Discover the Most Sizzling Heat Wave to Ever Hit Clark County

Written by Kirstin Harrington
Published: September 18, 2023
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Clark County is a large proportion of Nevada with over two million residents. The most well-known city within Clark County is Las Vegas. This area is no stranger to scorching hot summers.

Just like the rest of the country, Clark County is experiencing rapidly increasing temperatures. There can be dangerous heat waves that put residents, wildlife, and the economy in danger. Let’s take a look at the worst heat wave in Clark County history and how it impacts the environment. 

Average Temperatures in Clark County

Clark County, Nevada

Clark County is next to Nye, the biggest county in Nevada.

©David Benbennick / Public domain – License

A warm climate characterizes Clark County, Nevada, with blazing summers and typically mild winters. The median temperature for the year is roughly 70°F, although the summertime average can get as high as 95°F. 

The location is fairly dry because it only gets six inches of rain a year. 38 inches per year is the average amount of rain in the country. Throughout the year, Clark, Nevada County often has warm, sunny weather with little to no humidity. 

April, October, and March are the best months when it comes to weather in this region of Nevada. Residents and tourists will agree that July and August are the least pleasant. In fact, the average July high is 104 degrees. 

One of the hottest regions in Nevada is Clark County, where the maximum temperature exceeds 90 degrees on 130 days out of the entire year. 

Worst Heat Wave to Hit Clark County

Heatwave hot sun. Climate Change. Global Warming.

Heatwaves damage infrastructure and put humans and wildlife at risk.

©Ed Connor/Shutterstock.com

In July of 2023, the weather was so unbearably hot, that the county hit a record heat wave. A record-breaking heat wave in the city caused the temperature to rise above 117 degrees Fahrenheit. 

July smashed the previous mark of 25 days of temperatures 105 degrees or higher. The weather facility at Harry Reid International Airport, which has been keeping track of weather since 1948, reports that the daytime maximum temperature in July was in excess of 100 degrees on every single day of the month.

The Nevada Heat Wave of 2005

According to recent research from the online publication 24/7 Wall St, the heat wave of July 2005 was the most catastrophic weather-related or natural disaster in Nevada history. According to the investigation, 17 people died as a result of the unbelievable temperatures. 

Early to mid-July of that year saw a significant heat wave sweep across the Southwest of the United States. Areas of Nevada, California, Arizona, and southern Utah experienced peak temperatures over 104 degrees. In the area, many record temperatures were set in 2005.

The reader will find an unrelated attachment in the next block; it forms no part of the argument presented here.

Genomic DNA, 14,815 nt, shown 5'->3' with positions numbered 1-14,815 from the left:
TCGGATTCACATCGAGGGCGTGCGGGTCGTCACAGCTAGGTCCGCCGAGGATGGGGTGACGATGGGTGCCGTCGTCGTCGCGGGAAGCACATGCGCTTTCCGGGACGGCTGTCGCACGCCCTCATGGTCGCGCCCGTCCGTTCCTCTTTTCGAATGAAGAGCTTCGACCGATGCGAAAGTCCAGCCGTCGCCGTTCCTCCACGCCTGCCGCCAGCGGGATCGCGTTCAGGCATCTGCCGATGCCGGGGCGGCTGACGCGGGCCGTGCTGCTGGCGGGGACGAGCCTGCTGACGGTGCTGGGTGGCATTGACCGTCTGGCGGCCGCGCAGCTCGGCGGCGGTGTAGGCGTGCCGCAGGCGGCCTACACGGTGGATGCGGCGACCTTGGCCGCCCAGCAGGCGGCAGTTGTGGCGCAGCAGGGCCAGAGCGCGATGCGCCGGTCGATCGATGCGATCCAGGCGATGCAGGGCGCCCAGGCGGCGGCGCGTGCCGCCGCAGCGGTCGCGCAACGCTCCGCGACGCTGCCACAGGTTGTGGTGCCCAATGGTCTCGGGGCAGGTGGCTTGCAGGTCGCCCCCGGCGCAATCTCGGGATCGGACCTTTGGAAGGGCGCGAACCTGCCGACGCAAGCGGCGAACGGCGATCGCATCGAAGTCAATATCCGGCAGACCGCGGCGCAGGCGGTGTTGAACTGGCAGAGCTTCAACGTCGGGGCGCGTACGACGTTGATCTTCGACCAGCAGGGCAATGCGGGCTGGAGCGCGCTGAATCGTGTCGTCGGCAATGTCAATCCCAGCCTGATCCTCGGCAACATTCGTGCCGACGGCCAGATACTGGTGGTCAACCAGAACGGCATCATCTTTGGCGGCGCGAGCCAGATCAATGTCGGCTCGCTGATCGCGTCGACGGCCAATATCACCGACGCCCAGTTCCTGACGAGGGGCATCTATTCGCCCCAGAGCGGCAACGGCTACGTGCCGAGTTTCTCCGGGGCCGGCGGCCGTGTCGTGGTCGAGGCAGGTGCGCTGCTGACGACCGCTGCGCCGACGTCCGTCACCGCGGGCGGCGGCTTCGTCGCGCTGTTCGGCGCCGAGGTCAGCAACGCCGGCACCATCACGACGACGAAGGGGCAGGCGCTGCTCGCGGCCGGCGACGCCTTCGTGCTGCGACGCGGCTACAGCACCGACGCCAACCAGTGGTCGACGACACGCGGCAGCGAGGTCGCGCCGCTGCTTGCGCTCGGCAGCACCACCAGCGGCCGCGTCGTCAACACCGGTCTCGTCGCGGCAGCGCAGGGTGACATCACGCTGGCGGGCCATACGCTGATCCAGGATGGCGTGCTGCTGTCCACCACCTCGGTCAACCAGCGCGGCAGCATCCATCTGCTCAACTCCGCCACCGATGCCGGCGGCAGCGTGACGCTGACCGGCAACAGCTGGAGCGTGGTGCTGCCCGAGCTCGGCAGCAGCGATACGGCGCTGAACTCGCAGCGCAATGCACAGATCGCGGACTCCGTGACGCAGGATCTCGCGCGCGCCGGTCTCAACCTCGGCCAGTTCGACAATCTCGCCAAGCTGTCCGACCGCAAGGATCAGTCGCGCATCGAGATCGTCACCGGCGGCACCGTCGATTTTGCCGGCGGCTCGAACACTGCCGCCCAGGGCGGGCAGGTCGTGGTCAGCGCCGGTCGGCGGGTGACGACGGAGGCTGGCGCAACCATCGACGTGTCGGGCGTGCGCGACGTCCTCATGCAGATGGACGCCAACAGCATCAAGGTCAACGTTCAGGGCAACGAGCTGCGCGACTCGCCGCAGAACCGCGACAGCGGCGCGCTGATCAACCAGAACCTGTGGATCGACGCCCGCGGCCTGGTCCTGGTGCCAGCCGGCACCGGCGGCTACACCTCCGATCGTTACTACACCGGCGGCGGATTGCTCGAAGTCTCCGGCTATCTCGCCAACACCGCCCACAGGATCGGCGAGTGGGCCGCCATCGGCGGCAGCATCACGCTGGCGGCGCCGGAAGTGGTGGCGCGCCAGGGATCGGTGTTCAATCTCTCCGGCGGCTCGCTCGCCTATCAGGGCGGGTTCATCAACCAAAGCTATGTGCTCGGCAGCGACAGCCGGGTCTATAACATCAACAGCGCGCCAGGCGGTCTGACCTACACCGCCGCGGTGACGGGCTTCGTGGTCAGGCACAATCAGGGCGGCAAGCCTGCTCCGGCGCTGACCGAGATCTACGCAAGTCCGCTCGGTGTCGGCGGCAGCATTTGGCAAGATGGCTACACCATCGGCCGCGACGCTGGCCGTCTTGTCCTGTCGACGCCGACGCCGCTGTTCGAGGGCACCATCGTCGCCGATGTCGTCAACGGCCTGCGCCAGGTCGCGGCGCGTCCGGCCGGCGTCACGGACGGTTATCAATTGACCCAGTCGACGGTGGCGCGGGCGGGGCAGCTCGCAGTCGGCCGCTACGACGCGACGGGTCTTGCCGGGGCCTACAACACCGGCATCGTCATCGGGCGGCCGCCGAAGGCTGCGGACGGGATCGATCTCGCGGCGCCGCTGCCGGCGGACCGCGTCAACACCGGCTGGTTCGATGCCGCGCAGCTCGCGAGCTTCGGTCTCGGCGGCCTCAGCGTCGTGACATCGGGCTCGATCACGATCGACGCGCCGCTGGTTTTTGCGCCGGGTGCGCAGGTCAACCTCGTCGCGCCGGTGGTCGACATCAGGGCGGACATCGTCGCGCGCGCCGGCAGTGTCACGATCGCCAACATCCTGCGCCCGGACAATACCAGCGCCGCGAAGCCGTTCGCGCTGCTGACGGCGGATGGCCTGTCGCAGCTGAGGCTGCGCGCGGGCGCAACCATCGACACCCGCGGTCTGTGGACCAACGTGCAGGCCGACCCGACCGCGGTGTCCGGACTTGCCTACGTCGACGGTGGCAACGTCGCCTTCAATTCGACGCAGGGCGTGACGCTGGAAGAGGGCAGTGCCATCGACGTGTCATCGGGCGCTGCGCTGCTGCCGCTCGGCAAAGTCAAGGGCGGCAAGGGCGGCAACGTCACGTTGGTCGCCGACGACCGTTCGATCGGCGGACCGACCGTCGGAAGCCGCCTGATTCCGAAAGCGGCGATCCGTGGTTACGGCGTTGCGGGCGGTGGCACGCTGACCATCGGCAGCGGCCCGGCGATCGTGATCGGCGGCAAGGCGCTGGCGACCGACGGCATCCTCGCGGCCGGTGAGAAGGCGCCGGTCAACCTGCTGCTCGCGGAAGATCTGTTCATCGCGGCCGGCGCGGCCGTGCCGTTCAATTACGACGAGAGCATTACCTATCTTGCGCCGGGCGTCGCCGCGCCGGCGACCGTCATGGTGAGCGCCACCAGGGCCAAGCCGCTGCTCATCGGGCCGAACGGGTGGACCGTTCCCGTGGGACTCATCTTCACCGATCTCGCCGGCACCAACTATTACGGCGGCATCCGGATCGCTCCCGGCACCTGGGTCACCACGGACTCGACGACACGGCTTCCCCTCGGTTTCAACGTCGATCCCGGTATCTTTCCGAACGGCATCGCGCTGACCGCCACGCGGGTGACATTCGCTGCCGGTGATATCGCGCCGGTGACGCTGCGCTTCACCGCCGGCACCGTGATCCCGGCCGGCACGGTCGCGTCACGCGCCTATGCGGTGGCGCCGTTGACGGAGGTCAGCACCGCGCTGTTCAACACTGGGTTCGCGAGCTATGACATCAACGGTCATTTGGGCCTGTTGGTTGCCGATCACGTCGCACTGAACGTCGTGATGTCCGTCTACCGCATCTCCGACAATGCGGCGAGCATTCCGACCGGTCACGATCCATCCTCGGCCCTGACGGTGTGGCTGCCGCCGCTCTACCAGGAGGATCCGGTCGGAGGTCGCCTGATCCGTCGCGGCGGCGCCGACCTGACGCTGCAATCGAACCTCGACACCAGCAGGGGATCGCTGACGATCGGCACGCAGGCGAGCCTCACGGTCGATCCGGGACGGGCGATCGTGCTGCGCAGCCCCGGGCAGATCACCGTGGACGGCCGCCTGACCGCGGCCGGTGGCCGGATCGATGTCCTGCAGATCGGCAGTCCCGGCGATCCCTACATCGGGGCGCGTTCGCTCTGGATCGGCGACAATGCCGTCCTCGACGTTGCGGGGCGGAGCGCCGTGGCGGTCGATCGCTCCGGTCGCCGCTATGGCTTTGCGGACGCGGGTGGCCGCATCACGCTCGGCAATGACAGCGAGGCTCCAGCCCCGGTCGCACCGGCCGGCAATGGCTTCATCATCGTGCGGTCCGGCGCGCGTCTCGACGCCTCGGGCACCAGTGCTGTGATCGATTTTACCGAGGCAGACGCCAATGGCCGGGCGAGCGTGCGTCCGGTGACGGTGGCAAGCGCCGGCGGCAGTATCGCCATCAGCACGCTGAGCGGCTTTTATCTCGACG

How Do Heat Waves Affect People?

Tired annoyed senior woman holding waving fan feel hot sit on sofa at home without air conditioner, overheated exhausted old elder grandma sweating suffer from hormone problem summer heat concept

You can experience heat issues indoors if the temperatures are high enough.

©fizkes/Shutterstock.com

Everyone is affected by the ever-rising temperatures around the globe. However, some people are more susceptible to physical strain, worsening sickness, and a higher risk of passing away from prolonged exposure to extreme heat. 

Those that need extra caution include the young and old, pregnant people, those who work outdoors, athletes, and the underprivileged. At the height of this scorching wave, almost one-third of Americans were under excessive heat warnings, watches, and alerts. 

A new database was introduced by regional medical professionals in Las Vegas to track heat-related fatalities in the area of Clark County that surrounds Las Vegas from April to October.

Seven fatalities have been reported since April 11 according to the Southern Nevada Health District, while 152 deaths in 2022 were considered to be heat-related. Illnesses caused by heat can cause heat exhaustion, heat stroke, as well as harm to the nervous system or other essential organs when an individual’s core temperature increases more quickly than it can lower. 

According to research, there are an additional 1,373 deaths on average each year in the United States as a result of the rise in days with temps over 90 degrees. Medical examiners and regional health departments caution that common prescription medications and inhibitors, such as alcohol, over-the-counter cold treatment, blood pressure pills, and antidepressants, might increase a person’s susceptibility to heat issues. 

Man with hyperhidrosis sweating very badly under armpit in blue shirt because of hot weather. Travelling in asia thailand with backpacker. The man is pulling at his shirt, as if to fan himself with it. The shirt is visibly wet with sweat. The man is tanned. He is standing in a field. All that is visible is his chin and torso.